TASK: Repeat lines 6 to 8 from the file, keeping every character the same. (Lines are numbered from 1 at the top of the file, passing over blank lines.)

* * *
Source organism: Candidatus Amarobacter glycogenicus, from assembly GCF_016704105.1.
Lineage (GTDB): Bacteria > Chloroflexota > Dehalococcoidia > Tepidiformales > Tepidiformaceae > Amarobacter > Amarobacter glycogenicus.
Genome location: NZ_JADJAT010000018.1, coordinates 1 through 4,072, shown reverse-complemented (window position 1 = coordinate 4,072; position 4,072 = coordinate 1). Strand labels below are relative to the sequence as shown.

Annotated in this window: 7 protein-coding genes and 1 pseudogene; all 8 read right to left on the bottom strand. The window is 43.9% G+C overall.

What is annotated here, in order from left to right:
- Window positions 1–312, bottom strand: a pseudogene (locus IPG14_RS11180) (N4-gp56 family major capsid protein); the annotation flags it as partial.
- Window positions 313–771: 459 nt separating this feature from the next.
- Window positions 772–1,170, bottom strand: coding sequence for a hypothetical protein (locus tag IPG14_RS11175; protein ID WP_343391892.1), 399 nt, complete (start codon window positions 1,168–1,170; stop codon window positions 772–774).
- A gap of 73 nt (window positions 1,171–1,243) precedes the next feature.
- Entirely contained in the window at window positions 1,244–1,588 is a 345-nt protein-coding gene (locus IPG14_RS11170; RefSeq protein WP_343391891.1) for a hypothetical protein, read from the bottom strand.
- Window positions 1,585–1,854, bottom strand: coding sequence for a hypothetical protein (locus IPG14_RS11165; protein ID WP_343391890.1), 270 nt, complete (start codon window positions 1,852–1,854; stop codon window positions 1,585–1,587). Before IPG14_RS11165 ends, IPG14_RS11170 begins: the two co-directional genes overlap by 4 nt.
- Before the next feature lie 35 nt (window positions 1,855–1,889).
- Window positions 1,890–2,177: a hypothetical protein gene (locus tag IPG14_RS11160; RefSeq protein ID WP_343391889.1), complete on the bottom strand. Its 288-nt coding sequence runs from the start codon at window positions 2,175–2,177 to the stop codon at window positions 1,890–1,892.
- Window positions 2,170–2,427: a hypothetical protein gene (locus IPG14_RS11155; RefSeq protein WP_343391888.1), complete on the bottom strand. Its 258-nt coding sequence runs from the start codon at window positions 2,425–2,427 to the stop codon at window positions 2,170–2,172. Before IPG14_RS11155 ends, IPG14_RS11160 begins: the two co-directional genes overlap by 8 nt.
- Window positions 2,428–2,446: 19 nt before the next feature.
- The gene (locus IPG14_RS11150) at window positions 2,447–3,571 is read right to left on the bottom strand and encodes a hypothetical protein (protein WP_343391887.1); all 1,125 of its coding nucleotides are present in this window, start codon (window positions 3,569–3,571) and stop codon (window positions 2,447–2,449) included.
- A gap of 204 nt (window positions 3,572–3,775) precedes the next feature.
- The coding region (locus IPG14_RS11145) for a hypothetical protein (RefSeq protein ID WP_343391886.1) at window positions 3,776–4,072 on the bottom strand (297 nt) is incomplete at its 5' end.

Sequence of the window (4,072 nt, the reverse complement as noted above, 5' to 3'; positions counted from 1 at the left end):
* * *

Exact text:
- Window positions 1–312, bottom strand: a pseudogene (locus IPG14_RS11180) (N4-gp56 family major capsid protein); the annotation flags it as partial.
- Window positions 313–771: 459 nt separating this feature from the next.
- Window positions 772–1,170, bottom strand: coding sequence for a hypothetical protein (locus tag IPG14_RS11175; protein ID WP_343391892.1), 399 nt, complete (start codon window positions 1,168–1,170; stop codon window positions 772–774).